If you alter history and Pike lives, he's a good possibility to be a US president in the 1840s or 50's. From their you can go many directions. If, as many conspiracy theorists suggest, he was in league with Burr and Wilkinson, then you can place a traitor in the Oval Office. Or maybe he's just blackmailed by a European power. New research suggests that Pike was basically a nationalist dertermined to win glory for himself. That could work out many different ways. Since Burr was profoundly anti-slavery (his best trait in my eyes) perhaps he had a positive influence on Pike. Maybe Pike would have been an Anti-Slavery President. This could trigger an early American Civil War with a radically different outcome.
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Old 04-09-2014, 06:50 AM   #46
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Last evening (4/8/14) I heard about the Holocene Impact Working Group. This leads to several interesting ideas. Example: Remove the 535AD Event. The events or event (it's a big mystery) changed things on all inhabited continents. Remove those changes and the world looks radically different.

Another way to go is to introduce cometary impacts at key points in history. Smash Western Europe with a dozen comets in 1750AD. The Americas go off in their own way (the Anglophone settlements had the population and technical skills and would be way ahead). Asian developements would probably be slow or stagnation. PCs could be Americans exploring the ruins of Europe, Jihadists seeking to find and conquer "the Golden Apple," or Europeans trying to rebuild their lands or escape to the Americas.

Ken Hite created Lucifer-5 a parallel Earth that divereges when the Tunguska Event happens over St. Petersburg, instead in the wilds of Siberia. Even without the Space Opera goodies collapsing Russia in 1908 creating a Kaiserine Empire streaching from the Rhine to the Pacific would create a grand Kalter Kreig campaign.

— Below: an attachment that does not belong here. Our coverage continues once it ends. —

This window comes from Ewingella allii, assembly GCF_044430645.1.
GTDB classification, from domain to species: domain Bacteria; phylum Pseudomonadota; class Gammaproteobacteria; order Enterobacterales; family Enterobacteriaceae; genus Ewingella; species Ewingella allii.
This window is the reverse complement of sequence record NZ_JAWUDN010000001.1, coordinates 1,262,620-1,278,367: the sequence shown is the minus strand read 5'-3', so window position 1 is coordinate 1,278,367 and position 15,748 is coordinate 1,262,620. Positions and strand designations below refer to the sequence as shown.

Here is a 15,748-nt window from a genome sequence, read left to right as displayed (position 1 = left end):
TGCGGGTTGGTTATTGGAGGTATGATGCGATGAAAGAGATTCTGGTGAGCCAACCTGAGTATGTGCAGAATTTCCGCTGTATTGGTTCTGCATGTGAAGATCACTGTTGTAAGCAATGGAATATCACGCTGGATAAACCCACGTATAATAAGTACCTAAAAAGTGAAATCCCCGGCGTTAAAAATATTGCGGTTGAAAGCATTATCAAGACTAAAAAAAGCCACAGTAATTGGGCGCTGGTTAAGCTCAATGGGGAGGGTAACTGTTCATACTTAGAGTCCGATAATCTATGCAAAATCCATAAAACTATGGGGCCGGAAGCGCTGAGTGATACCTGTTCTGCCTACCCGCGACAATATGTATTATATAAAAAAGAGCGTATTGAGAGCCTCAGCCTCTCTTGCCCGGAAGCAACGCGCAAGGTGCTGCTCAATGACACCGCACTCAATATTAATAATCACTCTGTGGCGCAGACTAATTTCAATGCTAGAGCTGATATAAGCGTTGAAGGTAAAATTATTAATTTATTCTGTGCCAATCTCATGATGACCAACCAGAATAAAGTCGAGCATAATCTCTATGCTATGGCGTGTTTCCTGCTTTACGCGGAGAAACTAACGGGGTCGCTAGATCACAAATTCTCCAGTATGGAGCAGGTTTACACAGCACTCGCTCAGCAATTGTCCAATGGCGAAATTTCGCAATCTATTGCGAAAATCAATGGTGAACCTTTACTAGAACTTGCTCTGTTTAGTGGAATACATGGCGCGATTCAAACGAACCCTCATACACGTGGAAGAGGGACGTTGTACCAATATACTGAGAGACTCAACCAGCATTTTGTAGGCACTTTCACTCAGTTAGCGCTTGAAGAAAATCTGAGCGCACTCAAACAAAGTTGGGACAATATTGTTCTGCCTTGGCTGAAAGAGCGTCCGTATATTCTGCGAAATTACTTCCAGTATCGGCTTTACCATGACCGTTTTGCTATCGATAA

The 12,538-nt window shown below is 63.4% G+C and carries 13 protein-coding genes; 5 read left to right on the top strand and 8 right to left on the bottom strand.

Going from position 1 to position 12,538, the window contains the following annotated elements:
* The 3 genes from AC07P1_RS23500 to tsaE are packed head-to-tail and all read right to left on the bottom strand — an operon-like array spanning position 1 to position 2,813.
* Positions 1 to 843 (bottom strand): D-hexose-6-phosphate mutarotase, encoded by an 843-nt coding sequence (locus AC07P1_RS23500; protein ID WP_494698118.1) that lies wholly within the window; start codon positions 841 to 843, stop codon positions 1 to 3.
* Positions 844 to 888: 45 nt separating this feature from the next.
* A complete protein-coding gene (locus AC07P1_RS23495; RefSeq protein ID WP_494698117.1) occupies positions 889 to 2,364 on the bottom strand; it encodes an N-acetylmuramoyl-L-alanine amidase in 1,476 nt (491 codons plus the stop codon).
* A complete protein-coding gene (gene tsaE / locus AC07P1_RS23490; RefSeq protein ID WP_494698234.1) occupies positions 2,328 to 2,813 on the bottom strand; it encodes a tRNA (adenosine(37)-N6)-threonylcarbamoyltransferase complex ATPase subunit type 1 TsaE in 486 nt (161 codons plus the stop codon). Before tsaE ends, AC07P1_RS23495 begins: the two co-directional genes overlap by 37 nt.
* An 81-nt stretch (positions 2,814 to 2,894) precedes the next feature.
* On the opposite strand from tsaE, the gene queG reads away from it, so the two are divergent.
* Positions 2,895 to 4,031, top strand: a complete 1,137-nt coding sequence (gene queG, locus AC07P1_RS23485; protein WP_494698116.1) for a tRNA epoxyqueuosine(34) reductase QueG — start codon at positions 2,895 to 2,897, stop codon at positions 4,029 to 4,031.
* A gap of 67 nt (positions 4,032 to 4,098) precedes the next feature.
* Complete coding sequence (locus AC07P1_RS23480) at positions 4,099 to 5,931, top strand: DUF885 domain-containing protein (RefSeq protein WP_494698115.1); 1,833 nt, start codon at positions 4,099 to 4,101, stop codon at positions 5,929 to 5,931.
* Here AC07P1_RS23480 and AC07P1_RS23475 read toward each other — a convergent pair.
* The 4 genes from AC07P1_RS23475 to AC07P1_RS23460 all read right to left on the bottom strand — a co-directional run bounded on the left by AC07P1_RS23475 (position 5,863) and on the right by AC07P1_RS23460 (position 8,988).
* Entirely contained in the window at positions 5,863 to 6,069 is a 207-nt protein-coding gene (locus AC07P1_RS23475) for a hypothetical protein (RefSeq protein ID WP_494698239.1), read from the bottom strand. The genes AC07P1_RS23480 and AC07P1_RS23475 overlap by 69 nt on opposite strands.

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Old 04-12-2014, 02:07 PM   #47
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Try this idea, have a Turkish Peter the Great. Or at least a guy who could convince the Madhhab of the value of Printing. The Ottomans could have chosen to keep up with Europe technologically, they didn't. This was mainly a matter of the type of government the Sublime Porte ran. However, if the Turks, aided by Renegados (European converts to Islam in the pre-1800 period), were to embrace at least oceanic navigation and the printing press, the Ottoman state might easily have done as well as the Russians.

Place your great European reformer about a century ahead of Peter Romanov. If the defeat of the Spanish Armada and the Dutch Revolts caught the man's attention, and he got the power to lead the Ottoman state by the mid-17th century, the Turks might have enough lead time on Russia to take control of the Black Sea, the Caspian Sea, and Persia, before the Russians are fully in the game.

From here you can go several ways. Any of which creates lovely complex power politics for your game world.
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Old 04-12-2014, 05:30 PM   #48
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WWII Variant: Isolationists win a bigger presence in the US, enough to derail entry into the European war, but not enough to derail lend-lease. The Brits, retain all of their MAUD (Military Application of Uranium Detonation) research, and use Canada as their primary research base. First nuclear detonation is an act of desperation during the 1946 cross channel invasion of England, annihilating the Nazi beachead.
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Old 04-12-2014, 05:37 PM   #49
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What if one of the two WWII bombs fizzled? Prototype nukes weren't idiot proof.
Or if the Enola Gay was caught in the blast for whatever reason?

Could that have affected American policy and degree of surrender demands for Japan?
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Old 04-12-2014, 05:56 PM   #50
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What if one of the two WWII bombs fizzled? Prototype nukes weren't idiot proof.
Little Boy was close to foolproof: they were happy to use it without a test of the design. The easy way for the bomber to get caught is a parachute failure, giving it far less time to get away before the radar altimeter on the bomb sets it off. However, this would not have much effect on the larger issues, since there were other B-29s in the area to observe, and the cause of the failure would be obvious.

A failure of the Fat Man bomb was much more plausible, which was why the Trinity test was done to validate the design.

The demand for unconditional surrender dated from early 1943, and had been repeated in July 1945. The US was making preparations to invade Japan, and would almost certainly have succeeded, although at a very high cost in lives on both sides. They weren't betting on the atomic bomb to end the war; it was too secret for that.